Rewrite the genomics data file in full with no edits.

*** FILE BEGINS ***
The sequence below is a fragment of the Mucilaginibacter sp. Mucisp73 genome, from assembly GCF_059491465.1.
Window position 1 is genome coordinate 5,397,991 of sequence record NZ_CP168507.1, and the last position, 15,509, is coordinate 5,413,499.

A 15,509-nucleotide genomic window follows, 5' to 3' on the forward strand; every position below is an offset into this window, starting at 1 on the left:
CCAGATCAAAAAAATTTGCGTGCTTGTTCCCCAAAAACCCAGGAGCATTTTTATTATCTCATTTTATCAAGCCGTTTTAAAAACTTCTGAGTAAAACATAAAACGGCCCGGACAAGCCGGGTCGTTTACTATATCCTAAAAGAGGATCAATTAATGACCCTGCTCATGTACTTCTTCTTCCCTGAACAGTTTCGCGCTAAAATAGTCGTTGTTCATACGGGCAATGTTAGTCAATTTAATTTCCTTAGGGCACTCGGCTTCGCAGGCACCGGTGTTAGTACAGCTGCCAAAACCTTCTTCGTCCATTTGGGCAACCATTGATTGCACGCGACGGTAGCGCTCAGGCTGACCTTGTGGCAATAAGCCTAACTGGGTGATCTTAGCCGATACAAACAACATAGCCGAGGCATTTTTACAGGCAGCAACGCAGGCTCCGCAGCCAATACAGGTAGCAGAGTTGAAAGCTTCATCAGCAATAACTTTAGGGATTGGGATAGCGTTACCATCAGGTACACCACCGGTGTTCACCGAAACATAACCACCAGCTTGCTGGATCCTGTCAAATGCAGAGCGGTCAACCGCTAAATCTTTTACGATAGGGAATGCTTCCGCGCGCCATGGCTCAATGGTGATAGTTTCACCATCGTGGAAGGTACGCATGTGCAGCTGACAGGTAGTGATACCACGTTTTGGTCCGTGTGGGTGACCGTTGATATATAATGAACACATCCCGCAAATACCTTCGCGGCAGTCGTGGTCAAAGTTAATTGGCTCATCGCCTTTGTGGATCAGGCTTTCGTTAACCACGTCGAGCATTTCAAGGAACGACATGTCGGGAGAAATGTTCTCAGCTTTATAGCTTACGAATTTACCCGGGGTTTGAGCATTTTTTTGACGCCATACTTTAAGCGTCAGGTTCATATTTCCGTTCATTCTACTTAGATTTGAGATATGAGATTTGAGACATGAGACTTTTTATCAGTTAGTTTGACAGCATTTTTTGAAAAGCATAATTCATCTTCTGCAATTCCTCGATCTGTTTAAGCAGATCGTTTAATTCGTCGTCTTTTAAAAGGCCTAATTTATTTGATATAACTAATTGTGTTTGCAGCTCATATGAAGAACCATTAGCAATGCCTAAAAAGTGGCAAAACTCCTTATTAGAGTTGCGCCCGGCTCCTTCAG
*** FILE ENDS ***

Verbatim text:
The sequence below is a fragment of the Mucilaginibacter sp. Mucisp73 genome, from assembly GCF_059491465.1.
Window position 1 is genome coordinate 5,397,991 of sequence record NZ_CP168507.1, and the last position, 15,509, is coordinate 5,413,499.

A 15,509-nucleotide genomic window follows, 5' to 3' on the forward strand; every position below is an offset into this window, starting at 1 on the left:
CCAGATCAAAAAAATTTGCGTGCTTGTTCCCCAAAAACCCAGGAGCATTTTTATTATCTCATTTTATCAAGCCGTTTTAAAAACTTCTGAGTAAAACATAAAACGGCCCGGACAAGCCGGGTCGTTTACTATATCCTAAAAGAGGATCAATTAATGACCCTGCTCATGTACTTCTTCTTCCCTGAACAGTTTCGCGCTAAAATAGTCGTTGTTCATACGGGCAATGTTAGTCAATTTAATTTCCTTAGGGCACTCGGCTTCGCAGGCACCGGTGTTAGTACAGCTGCCAAAACCTTCTTCGTCCATTTGGGCAACCATTGATTGCACGCGACGGTAGCGCTCAGGCTGACCTTGTGGCAATAAGCCTAACTGGGTGATCTTAGCCGATACAAACAACATAGCCGAGGCATTTTTACAGGCAGCAACGCAGGCTCCGCAGCCAATACAGGTAGCAGAGTTGAAAGCTTCATCAGCAATAACTTTAGGGATTGGGATAGCGTTACCATCAGGTACACCACCGGTGTTCACCGAAACATAACCACCAGCTTGCTGGATCCTGTCAAATGCAGAGCGGTCAACCGCTAAATCTTTTACGATAGGGAATGCTTCCGCGCGCCATGGCTCAATGGTGATAGTTTCACCATCGTGGAAGGTACGCATGTGCAGCTGACAGGTAGTGATACCACGTTTTGGTCCGTGTGGGTGACCGTTGATATATAATGAACACATCCCGCAAATACCTTCGCGGCAGTCGTGGTCAAAGTTAATTGGCTCATCGCCTTTGTGGATCAGGCTTTCGTTAACCACGTCGAGCATTTCAAGGAACGACATGTCGGGAGAAATGTTCTCAGCTTTATAGCTTACGAATTTACCCGGGGTTTGAGCATTTTTTTGACGCCATACTTTAAGCGTCAGGTTCATATTTCCGTTCATTCTACTTAGATTTGAGATATGAGATTTGAGACATGAGACTTTTTATCAGTTAGTTTGACAGCATTTTTTGAAAAGCATAATTCATCTTCTGCAATTCCTCGATCTGTTTAAGCAGATCGTTTAATTCGTCGTCTTTTAAAAGGCCTAATTTATTTGATATAACTAATTGTGTTTGCAGCTCATATGAAGAACCATTAGCAATGCCTAAAAAGTGGCAAAACTCCTTATTAGAGTTGCGCCCGGCTCCTTCAG